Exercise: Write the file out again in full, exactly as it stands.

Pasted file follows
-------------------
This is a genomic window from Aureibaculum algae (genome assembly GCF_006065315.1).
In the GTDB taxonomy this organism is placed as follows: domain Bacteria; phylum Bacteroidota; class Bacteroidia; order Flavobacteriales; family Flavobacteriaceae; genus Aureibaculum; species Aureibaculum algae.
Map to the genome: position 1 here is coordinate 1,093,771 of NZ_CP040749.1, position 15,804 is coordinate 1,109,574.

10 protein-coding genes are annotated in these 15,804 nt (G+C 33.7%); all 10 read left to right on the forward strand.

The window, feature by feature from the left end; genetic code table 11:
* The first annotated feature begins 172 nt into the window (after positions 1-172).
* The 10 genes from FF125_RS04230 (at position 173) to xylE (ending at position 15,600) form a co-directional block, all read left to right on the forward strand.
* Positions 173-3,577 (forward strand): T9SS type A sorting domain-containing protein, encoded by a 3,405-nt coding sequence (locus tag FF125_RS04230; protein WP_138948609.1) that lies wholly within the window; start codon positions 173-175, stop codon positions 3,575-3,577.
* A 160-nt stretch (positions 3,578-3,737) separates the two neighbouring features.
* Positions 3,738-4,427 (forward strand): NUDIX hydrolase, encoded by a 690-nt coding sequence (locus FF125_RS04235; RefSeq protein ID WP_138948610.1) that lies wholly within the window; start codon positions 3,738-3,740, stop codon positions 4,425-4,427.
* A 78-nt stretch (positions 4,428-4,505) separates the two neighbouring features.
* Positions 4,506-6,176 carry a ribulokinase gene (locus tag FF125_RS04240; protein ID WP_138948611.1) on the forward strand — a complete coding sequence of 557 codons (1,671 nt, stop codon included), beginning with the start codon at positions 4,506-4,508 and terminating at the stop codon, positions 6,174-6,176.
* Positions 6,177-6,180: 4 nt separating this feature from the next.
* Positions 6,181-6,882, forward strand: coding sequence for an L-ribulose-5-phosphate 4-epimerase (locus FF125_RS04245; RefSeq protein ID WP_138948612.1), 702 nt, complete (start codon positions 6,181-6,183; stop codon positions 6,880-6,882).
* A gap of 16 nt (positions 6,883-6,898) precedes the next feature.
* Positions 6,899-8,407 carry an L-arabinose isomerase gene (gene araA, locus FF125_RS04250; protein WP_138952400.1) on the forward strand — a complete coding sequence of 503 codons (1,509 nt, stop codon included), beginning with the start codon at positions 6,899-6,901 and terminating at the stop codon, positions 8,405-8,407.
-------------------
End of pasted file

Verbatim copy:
This is a genomic window from Aureibaculum algae (genome assembly GCF_006065315.1).
In the GTDB taxonomy this organism is placed as follows: domain Bacteria; phylum Bacteroidota; class Bacteroidia; order Flavobacteriales; family Flavobacteriaceae; genus Aureibaculum; species Aureibaculum algae.
Map to the genome: position 1 here is coordinate 1,093,771 of NZ_CP040749.1, position 15,804 is coordinate 1,109,574.

10 protein-coding genes are annotated in these 15,804 nt (G+C 33.7%); all 10 read left to right on the forward strand.

The window, feature by feature from the left end; genetic code table 11:
* The first annotated feature begins 172 nt into the window (after positions 1-172).
* The 10 genes from FF125_RS04230 (at position 173) to xylE (ending at position 15,600) form a co-directional block, all read left to right on the forward strand.
* Positions 173-3,577 (forward strand): T9SS type A sorting domain-containing protein, encoded by a 3,405-nt coding sequence (locus tag FF125_RS04230; protein WP_138948609.1) that lies wholly within the window; start codon positions 173-175, stop codon positions 3,575-3,577.
* A 160-nt stretch (positions 3,578-3,737) separates the two neighbouring features.
* Positions 3,738-4,427 (forward strand): NUDIX hydrolase, encoded by a 690-nt coding sequence (locus FF125_RS04235; RefSeq protein ID WP_138948610.1) that lies wholly within the window; start codon positions 3,738-3,740, stop codon positions 4,425-4,427.
* A 78-nt stretch (positions 4,428-4,505) separates the two neighbouring features.
* Positions 4,506-6,176 carry a ribulokinase gene (locus tag FF125_RS04240; protein ID WP_138948611.1) on the forward strand — a complete coding sequence of 557 codons (1,671 nt, stop codon included), beginning with the start codon at positions 4,506-4,508 and terminating at the stop codon, positions 6,174-6,176.
* Positions 6,177-6,180: 4 nt separating this feature from the next.
* Positions 6,181-6,882, forward strand: coding sequence for an L-ribulose-5-phosphate 4-epimerase (locus FF125_RS04245; RefSeq protein ID WP_138948612.1), 702 nt, complete (start codon positions 6,181-6,183; stop codon positions 6,880-6,882).
* A gap of 16 nt (positions 6,883-6,898) precedes the next feature.
* Positions 6,899-8,407 carry an L-arabinose isomerase gene (gene araA, locus FF125_RS04250; protein WP_138952400.1) on the forward strand — a complete coding sequence of 503 codons (1,509 nt, stop codon included), beginning with the start codon at positions 6,899-6,901 and terminating at the stop codon, positions 8,405-8,407.